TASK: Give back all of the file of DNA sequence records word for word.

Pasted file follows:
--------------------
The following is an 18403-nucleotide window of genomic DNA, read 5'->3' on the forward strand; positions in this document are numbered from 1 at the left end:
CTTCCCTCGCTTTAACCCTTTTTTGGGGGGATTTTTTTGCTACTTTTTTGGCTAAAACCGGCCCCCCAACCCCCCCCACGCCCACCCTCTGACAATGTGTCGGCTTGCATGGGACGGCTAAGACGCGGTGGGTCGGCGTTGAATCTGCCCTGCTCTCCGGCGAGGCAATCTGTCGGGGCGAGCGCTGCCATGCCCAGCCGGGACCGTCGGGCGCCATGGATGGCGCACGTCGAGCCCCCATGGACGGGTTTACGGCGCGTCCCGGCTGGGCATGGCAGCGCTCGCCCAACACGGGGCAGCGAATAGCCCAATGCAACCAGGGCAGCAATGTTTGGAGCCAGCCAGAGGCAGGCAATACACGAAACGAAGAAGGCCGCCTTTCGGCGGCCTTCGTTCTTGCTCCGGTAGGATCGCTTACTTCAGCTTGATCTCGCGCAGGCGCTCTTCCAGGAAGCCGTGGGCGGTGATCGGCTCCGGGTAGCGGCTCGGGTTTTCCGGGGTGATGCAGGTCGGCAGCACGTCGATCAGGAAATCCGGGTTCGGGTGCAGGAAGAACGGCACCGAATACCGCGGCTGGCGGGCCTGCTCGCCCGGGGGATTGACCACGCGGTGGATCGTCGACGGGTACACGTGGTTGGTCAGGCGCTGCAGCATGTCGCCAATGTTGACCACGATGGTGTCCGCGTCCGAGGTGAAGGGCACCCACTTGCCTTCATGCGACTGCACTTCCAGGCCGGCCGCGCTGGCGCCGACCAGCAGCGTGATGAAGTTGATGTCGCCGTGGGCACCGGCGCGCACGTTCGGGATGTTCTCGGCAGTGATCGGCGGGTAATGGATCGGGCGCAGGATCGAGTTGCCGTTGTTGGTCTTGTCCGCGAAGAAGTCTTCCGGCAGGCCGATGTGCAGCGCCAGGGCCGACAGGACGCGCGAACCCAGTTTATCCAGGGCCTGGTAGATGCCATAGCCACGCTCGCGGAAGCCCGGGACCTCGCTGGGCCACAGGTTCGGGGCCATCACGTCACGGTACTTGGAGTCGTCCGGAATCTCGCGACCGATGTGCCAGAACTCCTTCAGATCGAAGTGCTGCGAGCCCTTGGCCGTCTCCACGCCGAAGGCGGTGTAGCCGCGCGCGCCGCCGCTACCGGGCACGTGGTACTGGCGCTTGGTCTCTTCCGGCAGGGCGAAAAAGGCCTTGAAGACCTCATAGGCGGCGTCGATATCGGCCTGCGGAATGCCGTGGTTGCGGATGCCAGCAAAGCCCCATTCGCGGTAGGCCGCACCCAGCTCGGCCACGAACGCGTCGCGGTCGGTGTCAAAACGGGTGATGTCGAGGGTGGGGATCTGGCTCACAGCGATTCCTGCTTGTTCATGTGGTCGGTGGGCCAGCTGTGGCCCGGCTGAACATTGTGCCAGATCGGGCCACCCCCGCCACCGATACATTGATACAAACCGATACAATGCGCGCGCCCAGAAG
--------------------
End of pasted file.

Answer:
The following is an 18403-nucleotide window of genomic DNA, read 5'->3' on the forward strand; positions in this document are numbered from 1 at the left end:
CTTCCCTCGCTTTAACCCTTTTTTGGGGGGATTTTTTTGCTACTTTTTTGGCTAAAACCGGCCCCCCAACCCCCCCCACGCCCACCCTCTGACAATGTGTCGGCTTGCATGGGACGGCTAAGACGCGGTGGGTCGGCGTTGAATCTGCCCTGCTCTCCGGCGAGGCAATCTGTCGGGGCGAGCGCTGCCATGCCCAGCCGGGACCGTCGGGCGCCATGGATGGCGCACGTCGAGCCCCCATGGACGGGTTTACGGCGCGTCCCGGCTGGGCATGGCAGCGCTCGCCCAACACGGGGCAGCGAATAGCCCAATGCAACCAGGGCAGCAATGTTTGGAGCCAGCCAGAGGCAGGCAATACACGAAACGAAGAAGGCCGCCTTTCGGCGGCCTTCGTTCTTGCTCCGGTAGGATCGCTTACTTCAGCTTGATCTCGCGCAGGCGCTCTTCCAGGAAGCCGTGGGCGGTGATCGGCTCCGGGTAGCGGCTCGGGTTTTCCGGGGTGATGCAGGTCGGCAGCACGTCGATCAGGAAATCCGGGTTCGGGTGCAGGAAGAACGGCACCGAATACCGCGGCTGGCGGGCCTGCTCGCCCGGGGGATTGACCACGCGGTGGATCGTCGACGGGTACACGTGGTTGGTCAGGCGCTGCAGCATGTCGCCAATGTTGACCACGATGGTGTCCGCGTCCGAGGTGAAGGGCACCCACTTGCCTTCATGCGACTGCACTTCCAGGCCGGCCGCGCTGGCGCCGACCAGCAGCGTGATGAAGTTGATGTCGCCGTGGGCACCGGCGCGCACGTTCGGGATGTTCTCGGCAGTGATCGGCGGGTAATGGATCGGGCGCAGGATCGAGTTGCCGTTGTTGGTCTTGTCCGCGAAGAAGTCTTCCGGCAGGCCGATGTGCAGCGCCAGGGCCGACAGGACGCGCGAACCCAGTTTATCCAGGGCCTGGTAGATGCCATAGCCACGCTCGCGGAAGCCCGGGACCTCGCTGGGCCACAGGTTCGGGGCCATCACGTCACGGTACTTGGAGTCGTCCGGAATCTCGCGACCGATGTGCCAGAACTCCTTCAGATCGAAGTGCTGCGAGCCCTTGGCCGTCTCCACGCCGAAGGCGGTGTAGCCGCGCGCGCCGCCGCTACCGGGCACGTGGTACTGGCGCTTGGTCTCTTCCGGCAGGGCGAAAAAGGCCTTGAAGACCTCATAGGCGGCGTCGATATCGGCCTGCGGAATGCCGTGGTTGCGGATGCCAGCAAAGCCCCATTCGCGGTAGGCCGCACCCAGCTCGGCCACGAACGCGTCGCGGTCGGTGTCAAAACGGGTGATGTCGAGGGTGGGGATCTGGCTCACAGCGATTCCTGCTTGTTCATGTGGTCGGTGGGCCAGCTGTGGCCCGGCTGAACATTGTGCCAGATCGGGCCACCCCCGCCACCGATACATTGATACAAACCGATACAATGCGCGCGCCCAGAAG